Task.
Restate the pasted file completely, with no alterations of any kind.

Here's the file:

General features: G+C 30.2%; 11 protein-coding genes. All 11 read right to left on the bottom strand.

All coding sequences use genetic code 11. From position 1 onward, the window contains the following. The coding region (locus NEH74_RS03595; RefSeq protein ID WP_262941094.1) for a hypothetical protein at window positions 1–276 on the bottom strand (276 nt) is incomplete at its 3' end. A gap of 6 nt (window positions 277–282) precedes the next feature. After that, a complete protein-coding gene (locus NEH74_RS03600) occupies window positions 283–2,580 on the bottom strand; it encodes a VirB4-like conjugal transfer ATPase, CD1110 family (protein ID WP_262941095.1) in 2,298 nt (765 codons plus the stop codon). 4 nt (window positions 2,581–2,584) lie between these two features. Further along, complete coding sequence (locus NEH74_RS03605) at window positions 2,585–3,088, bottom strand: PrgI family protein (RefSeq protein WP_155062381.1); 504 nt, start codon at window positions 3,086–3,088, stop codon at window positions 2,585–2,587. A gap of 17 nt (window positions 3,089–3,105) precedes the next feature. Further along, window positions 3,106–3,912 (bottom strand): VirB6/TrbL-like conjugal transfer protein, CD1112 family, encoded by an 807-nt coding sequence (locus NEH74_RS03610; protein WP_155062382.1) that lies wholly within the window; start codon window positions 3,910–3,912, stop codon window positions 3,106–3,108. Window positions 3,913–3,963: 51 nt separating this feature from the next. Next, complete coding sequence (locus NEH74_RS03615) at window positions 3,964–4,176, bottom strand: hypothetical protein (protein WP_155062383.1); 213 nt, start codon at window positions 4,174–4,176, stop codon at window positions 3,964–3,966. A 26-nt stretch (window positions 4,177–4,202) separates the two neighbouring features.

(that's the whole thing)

General features: G+C 30.2%; 11 protein-coding genes. All 11 read right to left on the bottom strand.

All coding sequences use genetic code 11. From position 1 onward, the window contains the following. The coding region (locus NEH74_RS03595; RefSeq protein ID WP_262941094.1) for a hypothetical protein at window positions 1–276 on the bottom strand (276 nt) is incomplete at its 3' end. A gap of 6 nt (window positions 277–282) precedes the next feature. After that, a complete protein-coding gene (locus NEH74_RS03600) occupies window positions 283–2,580 on the bottom strand; it encodes a VirB4-like conjugal transfer ATPase, CD1110 family (protein ID WP_262941095.1) in 2,298 nt (765 codons plus the stop codon). 4 nt (window positions 2,581–2,584) lie between these two features. Further along, complete coding sequence (locus NEH74_RS03605) at window positions 2,585–3,088, bottom strand: PrgI family protein (RefSeq protein WP_155062381.1); 504 nt, start codon at window positions 3,086–3,088, stop codon at window positions 2,585–2,587. A gap of 17 nt (window positions 3,089–3,105) precedes the next feature. Further along, window positions 3,106–3,912 (bottom strand): VirB6/TrbL-like conjugal transfer protein, CD1112 family, encoded by an 807-nt coding sequence (locus NEH74_RS03610; protein WP_155062382.1) that lies wholly within the window; start codon window positions 3,910–3,912, stop codon window positions 3,106–3,108. Window positions 3,913–3,963: 51 nt separating this feature from the next. Next, complete coding sequence (locus NEH74_RS03615) at window positions 3,964–4,176, bottom strand: hypothetical protein (protein WP_155062383.1); 213 nt, start codon at window positions 4,174–4,176, stop codon at window positions 3,964–3,966. A 26-nt stretch (window positions 4,177–4,202) separates the two neighbouring features.